School District Takes Teachers Union to Court for Wave of Absences That Forced School Closures News2america

LAS VEGAS (AP) — School district officials in Las Vegas are asking a judge to put an end to what it claims is a coordinated union campaign of teacher absences during a bitter contract battle, forcing school closures and classroom disruptions in a state where it is illegal for public employees to strike.

Since Sept. 1, unexpected staff shortages have forced seven schools to cancel classes for the day and two others to combine classes, according to the Clark County School District, which includes Las Vegas. The district’s motion seeking an emergency court order said one of those schools had 87% of its teachers call out sick on the same day.

“The absentee level at the affected schools is unprecedented,” the motion said, “and these mass sickouts have left students, parents, staff, and administrators scrambling to ensure students’ wellbeing.”

A state judge is scheduled to consider the Clark County School District’s request Wednesday morning, although it wasn’t immediately clear if a ruling would be issued from the bench or at a later date.

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The Clark County Education Association — which represents about 18,000 licensed educators — has denied that it is behind the recent wave of absences. The union said in a statement it would “make its position clear in court” on Wednesday.

In addition to being one of the largest school districts in the U.S., with about 295,000 students, the Clark County School District is the largest in Nevada. It is facing more than 1,100 teacher vacancies.

The education association, however, says vacancies are almost double that if you factor in the open positions that substitute teachers are currently filling.

Contract negotiations have been underway since March over topics such as pay, benefits and working conditions.

Negotiations resumed this week, but ahead of Wednesday’s hearing, the school district announced it had declared an impasse with the teachers union, saying arbitration was now “the only way” to resolve the ongoing fight after 11 unsuccessful bargaining sessions. It called the union’s demands “unaffordable” and “budget-busting.”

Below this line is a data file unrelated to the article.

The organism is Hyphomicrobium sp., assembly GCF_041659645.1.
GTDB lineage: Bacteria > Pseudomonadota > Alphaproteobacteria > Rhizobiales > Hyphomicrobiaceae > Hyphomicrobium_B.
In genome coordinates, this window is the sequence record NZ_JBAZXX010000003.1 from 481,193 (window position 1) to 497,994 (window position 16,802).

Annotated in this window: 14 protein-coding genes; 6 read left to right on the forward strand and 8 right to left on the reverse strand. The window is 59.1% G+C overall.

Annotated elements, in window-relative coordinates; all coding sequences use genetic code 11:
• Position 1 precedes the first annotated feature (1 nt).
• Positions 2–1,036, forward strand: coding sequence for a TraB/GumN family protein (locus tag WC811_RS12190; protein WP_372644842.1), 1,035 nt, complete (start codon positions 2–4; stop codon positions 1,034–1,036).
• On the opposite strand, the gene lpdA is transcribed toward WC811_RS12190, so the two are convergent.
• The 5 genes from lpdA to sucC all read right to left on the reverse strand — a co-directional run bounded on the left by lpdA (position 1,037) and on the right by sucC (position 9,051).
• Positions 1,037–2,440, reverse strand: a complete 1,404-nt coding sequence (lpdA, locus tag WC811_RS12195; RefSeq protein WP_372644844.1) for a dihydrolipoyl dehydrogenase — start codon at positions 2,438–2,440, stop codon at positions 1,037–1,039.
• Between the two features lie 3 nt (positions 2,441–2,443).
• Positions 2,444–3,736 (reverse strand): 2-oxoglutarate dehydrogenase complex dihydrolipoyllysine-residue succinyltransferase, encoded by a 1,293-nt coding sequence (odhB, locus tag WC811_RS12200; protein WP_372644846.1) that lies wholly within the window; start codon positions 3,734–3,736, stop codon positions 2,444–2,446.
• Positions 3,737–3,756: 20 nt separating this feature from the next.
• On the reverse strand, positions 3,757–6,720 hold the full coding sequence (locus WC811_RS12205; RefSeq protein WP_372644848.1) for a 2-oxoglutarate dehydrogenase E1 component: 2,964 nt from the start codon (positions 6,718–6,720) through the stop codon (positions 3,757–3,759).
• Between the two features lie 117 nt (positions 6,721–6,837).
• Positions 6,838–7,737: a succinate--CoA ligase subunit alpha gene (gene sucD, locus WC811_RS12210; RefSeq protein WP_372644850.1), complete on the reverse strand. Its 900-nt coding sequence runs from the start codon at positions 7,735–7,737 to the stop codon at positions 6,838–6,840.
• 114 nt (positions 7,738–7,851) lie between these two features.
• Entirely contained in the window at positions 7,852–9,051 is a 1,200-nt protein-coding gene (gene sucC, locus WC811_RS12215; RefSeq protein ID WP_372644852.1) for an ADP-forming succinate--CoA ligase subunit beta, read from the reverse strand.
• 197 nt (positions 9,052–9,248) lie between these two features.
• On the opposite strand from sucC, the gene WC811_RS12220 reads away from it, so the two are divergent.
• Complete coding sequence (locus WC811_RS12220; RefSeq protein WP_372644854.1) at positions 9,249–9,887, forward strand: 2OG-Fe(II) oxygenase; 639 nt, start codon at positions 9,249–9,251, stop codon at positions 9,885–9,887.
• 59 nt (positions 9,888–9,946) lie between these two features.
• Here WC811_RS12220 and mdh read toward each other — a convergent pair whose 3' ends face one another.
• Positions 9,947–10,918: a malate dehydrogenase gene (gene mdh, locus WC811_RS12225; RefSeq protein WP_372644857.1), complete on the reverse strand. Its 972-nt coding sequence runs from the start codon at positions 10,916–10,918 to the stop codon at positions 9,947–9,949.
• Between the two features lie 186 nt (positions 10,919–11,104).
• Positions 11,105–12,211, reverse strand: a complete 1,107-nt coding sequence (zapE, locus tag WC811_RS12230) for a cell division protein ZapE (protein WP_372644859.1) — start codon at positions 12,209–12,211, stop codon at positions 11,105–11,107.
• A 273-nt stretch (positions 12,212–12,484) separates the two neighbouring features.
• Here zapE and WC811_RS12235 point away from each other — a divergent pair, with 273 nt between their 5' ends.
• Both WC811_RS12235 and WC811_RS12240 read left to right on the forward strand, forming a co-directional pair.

Union leaders said they welcome “a third set of eyes” to look over a new contract during arbitration, while also expressing frustration over what they say will likely be a lengthy process before an agreement is reached.

The union is seeking 18% across-the-board pay raises over two years. It also wants additional compensation for special education teachers and teachers in high-vacancy, typically low-income schools, as well as an increased pay rate for teachers working extended-day hours at certain campuses.

The district said its final offer before declaring an impasse included a 9% salary increase during the first year of a new contract, a new pay scale that it says emphasizes college education and years of experience, and other incentives for special education teachers and hard-to-fill positions.

In recent months, negotiations have grown increasingly tense, particularly after the union gave the school district a deadline to reach a contract before the start of the 2023-24 school year.

In Nevada, it is illegal for public employees to strike. But the union had said they would consider taking what they called “work actions” if their deadline wasn’t met, including teachers refusing to work more hours than their contracted work day.

“It is simply not believable that Defendants would threaten targeted work actions for months and have no involvement when those work actions come to pass through their own members’ conduct,” the school district said in its motion.

Meanwhile, thousands of students have already been affected by the wave of teacher absences.

Andrea Brai, whose son was diagnosed with autism, told KVVU-TV last Friday that students’ needs shouldn’t fall by the wayside amid the contract disputes. According to the district, 72% of licensed staff members at Sewell Elementary, where Brai’s son is a student, called in sick that day.

“When you become a teacher,” she said, “you should go into this profession with that in mind.”

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